Do you know who Levi Johnston is? When I heard the name recently, I had no idea who he was. Turns out he’s the baby-daddy of Alaska Governor Sara Palin’s grandson. As you may recall, shortly after Palin was announced as Senator John McCain’s running mate, she disclosed
that her 17-year old unmarried daughter, Bristol, was pregnant. The teenagers ended their engagement shortly after the birth of their son.
Some news reports state that Governor Palin is blocking contact between the young parents because she does not want her grandchild around “white trash”. Many have used this term pejoratively to describe Johnston. He even mentioned on the CBS Early Show that the biggest misperception about is family is that they are “white trash”.
What is white trash? Who is white trash? Sociologist Max Weber referred to whites who did not own enslaved Africans as “poor white trash”. The Wikipedia definition of white trash is “an American English pejorative term referring to … economically or culturally disadvantaged Caucasians. It may also be used self-referentially by white north Americans with higher socio-economic status to jokingly describe limitations they sense in their culture…” How does this definition fit with what you know of the term? White trash is a term related to race, class, and culture.
White trash, differentiates poor white people from other white people – the "real" white people – the ones who are not poor. The term white trash presumes that they are a different race or ”breed” of people. It’s interesting that whites who don’t fit our stereotype of whiteness—being financially wealthy—have to be separated out and named differently. As with most such stereotypes, this one is meant to be a short-hand description of how a certain group of people behave: White trash live in certain places and behave in particular ways.
The highly popular television show Roseanne aired from 1988-1997 and starred comedian Roseanne Barr. The focus of the show was a white working class family. Take a look at the “White Trash Christmas” episode of the show. In that episode, Roseanne and Dan (her TV husband) say that they are setting themselves apart from other white trash families because they have two daughters in college; in other words, white trash people don’t go to college. In that episode, the family’s Christmas decorations are outrageous and tacky: the wreath they place on their door has beer cans, the lights are garishly bright, and the figurines depict lewd behavior.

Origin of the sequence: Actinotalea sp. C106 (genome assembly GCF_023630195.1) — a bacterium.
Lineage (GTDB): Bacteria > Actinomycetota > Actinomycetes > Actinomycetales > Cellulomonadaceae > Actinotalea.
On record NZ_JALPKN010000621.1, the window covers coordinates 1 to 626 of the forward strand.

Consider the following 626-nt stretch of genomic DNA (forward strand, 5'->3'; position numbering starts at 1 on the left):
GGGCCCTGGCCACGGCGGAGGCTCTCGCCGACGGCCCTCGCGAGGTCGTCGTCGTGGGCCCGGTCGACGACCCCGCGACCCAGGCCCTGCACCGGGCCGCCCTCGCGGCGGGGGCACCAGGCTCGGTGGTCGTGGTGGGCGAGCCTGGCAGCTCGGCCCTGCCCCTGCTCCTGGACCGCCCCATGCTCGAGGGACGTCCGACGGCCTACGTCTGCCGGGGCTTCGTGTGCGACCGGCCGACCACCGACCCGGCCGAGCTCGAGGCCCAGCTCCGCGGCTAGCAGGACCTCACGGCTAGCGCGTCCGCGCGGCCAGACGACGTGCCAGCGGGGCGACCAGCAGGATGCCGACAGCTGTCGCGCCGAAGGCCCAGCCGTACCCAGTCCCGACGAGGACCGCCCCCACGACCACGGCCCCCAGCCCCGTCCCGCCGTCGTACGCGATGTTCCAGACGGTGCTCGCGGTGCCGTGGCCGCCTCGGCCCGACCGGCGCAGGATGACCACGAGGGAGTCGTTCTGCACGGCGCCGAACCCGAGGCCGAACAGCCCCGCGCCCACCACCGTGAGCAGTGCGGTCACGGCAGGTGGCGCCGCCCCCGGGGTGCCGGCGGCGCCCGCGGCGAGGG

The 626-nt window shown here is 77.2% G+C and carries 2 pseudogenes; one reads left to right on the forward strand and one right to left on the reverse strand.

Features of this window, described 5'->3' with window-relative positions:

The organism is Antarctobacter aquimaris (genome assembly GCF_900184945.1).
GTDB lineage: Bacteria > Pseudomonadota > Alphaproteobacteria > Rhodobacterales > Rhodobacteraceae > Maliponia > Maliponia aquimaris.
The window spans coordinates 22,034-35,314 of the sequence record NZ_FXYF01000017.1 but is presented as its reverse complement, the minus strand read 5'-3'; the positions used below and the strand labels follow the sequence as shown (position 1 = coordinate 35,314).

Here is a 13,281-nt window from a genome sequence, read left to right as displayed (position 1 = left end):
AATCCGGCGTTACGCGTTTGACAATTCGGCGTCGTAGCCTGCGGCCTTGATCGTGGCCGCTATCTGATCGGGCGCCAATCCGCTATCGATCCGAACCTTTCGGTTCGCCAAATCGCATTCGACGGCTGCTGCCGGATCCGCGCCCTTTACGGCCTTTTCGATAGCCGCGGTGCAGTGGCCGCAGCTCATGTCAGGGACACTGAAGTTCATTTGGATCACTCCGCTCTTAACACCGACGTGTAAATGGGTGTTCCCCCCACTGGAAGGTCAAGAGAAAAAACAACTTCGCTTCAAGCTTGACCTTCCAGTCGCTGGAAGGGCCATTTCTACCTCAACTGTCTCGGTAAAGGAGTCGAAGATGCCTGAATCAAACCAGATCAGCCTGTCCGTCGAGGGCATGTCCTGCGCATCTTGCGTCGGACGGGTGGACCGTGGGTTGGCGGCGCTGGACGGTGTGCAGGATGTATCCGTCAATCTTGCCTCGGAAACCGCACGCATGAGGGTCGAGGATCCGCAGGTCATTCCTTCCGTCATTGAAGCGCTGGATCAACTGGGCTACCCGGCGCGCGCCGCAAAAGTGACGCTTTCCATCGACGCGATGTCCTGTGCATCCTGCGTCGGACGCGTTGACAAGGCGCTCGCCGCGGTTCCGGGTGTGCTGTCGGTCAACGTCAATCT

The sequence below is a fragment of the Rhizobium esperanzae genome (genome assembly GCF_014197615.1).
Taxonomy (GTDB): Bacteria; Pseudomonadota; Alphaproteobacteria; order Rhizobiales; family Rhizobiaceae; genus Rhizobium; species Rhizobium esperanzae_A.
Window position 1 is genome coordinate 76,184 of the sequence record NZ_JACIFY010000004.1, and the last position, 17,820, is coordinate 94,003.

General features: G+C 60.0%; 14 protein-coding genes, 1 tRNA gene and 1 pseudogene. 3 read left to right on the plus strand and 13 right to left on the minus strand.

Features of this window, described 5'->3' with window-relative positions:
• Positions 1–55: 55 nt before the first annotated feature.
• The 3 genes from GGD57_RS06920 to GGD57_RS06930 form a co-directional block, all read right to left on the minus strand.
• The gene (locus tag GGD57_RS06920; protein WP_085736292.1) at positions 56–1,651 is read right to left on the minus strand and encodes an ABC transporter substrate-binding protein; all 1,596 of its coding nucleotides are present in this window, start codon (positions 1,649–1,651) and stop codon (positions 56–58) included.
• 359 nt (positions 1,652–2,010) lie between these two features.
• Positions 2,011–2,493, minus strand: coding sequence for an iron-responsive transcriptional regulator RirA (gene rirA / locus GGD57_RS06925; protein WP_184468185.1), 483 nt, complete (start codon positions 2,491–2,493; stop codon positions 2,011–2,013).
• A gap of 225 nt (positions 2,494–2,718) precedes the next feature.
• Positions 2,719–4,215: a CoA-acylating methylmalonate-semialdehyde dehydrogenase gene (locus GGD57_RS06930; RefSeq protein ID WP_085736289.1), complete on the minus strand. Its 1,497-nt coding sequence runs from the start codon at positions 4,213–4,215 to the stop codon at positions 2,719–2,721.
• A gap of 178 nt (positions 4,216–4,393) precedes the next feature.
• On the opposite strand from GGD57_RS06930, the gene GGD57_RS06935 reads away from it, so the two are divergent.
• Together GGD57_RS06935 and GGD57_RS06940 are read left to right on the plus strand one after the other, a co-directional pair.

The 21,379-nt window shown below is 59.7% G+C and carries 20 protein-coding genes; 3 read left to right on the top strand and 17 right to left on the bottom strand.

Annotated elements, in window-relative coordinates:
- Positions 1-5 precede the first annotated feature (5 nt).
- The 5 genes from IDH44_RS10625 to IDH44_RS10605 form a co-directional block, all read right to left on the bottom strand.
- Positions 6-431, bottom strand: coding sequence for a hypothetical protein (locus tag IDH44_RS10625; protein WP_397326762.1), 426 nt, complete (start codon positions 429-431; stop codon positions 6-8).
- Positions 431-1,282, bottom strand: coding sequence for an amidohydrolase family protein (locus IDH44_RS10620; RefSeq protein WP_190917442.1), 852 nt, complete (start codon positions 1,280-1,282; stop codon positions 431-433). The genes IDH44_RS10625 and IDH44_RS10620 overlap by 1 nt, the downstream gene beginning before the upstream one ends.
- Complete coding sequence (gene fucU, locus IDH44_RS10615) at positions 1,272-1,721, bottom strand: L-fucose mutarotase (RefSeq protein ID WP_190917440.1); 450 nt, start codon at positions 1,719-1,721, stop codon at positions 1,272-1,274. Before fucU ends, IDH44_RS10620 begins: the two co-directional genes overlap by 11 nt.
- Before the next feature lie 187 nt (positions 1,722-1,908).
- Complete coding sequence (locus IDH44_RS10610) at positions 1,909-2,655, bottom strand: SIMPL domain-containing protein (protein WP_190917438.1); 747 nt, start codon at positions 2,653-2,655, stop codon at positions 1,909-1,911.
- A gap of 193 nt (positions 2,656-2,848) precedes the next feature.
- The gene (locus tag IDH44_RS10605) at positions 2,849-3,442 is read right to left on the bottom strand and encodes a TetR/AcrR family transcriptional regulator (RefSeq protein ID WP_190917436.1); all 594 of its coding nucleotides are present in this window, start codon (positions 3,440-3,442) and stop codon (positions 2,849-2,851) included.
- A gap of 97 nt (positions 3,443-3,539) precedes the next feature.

Essentially, in thinking about white trash, we are forced to think about whiteness. White trash people are not quite white. What is white, then? Who is white? How is whiteness, as a race, socially constructed? As much as we talk about race in the U.S., little is discussed about what constitutes whiteness. This much is clear about whiteness. It’s somewhat invisible in that it’s the norm and everything else is different. Being Black, Hispanic, Asian…being “other” is different from that “whiteness” norm. And so are white trash. They are so different from that norm that they have to have their own name.
As I looked at and thought about the stereotypes of white trash, I couldn’t help but notice the similarities between characteristics ascribed to white trash and those ascribed to minorities. And many stereotypes about African Americans and Latinos conflate race and class; in other words many of the stereotypes about African Americans, for example, not only generalize about a race, but stereotype that race as poor. “Black trash” or even “Latino trash” would be redundant based on these stereotypes, so we never hear those terms. Think of a stereotype of African Americans. (I’m avoiding naming too many stereotypes of any group, but I’m sure you can summon some images.)
Does it even make sense to think of that stereotype while also thinking of middle class African Americans? Or upper class African Americans? How well do the two fit together in your mind? And just as some perceive poor African Americans as existing within a culture of poverty, so our ideas about “white trash” are informed by stereotypes about a particular culture. The culture of poverty thesis states that the poor are not just like you and me, but…well, poor. This idea is that the poor have a different culture, different values and norms that serve to keep them poor.
Why might someone like Levi Johnston be called white trash? Why might his family be called this name? (His sister also responded to what both obviously perceive as a slur.) As you think about teen pregnancy, single parenthood, what images come to mind? Are those images related to any particular race or class? How much of what has unfolded with this young couple is what we expect of whites? What can we learn about whiteness by thinking about who or what is described as white trash?